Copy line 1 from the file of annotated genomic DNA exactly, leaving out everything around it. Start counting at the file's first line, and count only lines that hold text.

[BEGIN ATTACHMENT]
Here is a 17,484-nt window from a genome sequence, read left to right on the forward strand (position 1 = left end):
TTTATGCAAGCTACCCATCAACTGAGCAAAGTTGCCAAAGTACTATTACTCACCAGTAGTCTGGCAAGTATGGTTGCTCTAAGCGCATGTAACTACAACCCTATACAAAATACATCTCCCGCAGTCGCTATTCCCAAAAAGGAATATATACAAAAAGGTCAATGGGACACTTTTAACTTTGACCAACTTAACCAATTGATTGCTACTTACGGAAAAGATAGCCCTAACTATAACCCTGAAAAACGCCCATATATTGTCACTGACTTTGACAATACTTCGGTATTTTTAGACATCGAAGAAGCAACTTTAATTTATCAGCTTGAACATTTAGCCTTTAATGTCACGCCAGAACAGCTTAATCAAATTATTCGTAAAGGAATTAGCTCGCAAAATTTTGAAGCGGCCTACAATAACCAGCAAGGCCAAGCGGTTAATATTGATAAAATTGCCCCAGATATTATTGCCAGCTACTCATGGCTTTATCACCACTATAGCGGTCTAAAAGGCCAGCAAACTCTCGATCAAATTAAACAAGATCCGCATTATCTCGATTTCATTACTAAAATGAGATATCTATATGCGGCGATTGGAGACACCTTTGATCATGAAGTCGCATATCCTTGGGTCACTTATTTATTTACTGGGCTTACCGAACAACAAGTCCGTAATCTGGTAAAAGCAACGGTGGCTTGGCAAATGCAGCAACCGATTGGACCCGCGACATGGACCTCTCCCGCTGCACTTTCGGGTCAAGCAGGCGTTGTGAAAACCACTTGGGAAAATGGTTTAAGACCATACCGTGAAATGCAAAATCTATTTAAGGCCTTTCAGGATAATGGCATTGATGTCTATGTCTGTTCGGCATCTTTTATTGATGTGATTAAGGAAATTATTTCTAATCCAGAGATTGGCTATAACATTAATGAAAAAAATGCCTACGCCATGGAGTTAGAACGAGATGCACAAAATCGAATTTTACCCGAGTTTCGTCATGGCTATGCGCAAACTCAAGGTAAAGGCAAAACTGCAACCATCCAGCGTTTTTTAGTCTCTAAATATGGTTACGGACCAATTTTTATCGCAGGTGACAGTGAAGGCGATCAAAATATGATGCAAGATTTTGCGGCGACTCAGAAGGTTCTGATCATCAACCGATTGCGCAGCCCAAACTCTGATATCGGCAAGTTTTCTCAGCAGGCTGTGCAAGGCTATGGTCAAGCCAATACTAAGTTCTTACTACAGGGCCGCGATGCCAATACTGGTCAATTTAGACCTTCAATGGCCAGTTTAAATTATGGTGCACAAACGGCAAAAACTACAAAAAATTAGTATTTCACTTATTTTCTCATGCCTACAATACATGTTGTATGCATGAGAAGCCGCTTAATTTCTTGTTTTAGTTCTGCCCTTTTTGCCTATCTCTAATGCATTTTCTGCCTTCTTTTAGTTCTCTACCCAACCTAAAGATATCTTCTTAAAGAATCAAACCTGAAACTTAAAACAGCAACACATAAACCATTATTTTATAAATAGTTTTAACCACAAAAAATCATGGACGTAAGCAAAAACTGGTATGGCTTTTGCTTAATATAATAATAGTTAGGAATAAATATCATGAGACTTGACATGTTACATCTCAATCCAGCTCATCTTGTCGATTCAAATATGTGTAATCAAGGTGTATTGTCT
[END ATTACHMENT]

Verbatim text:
Here is a 17,484-nt window from a genome sequence, read left to right on the forward strand (position 1 = left end):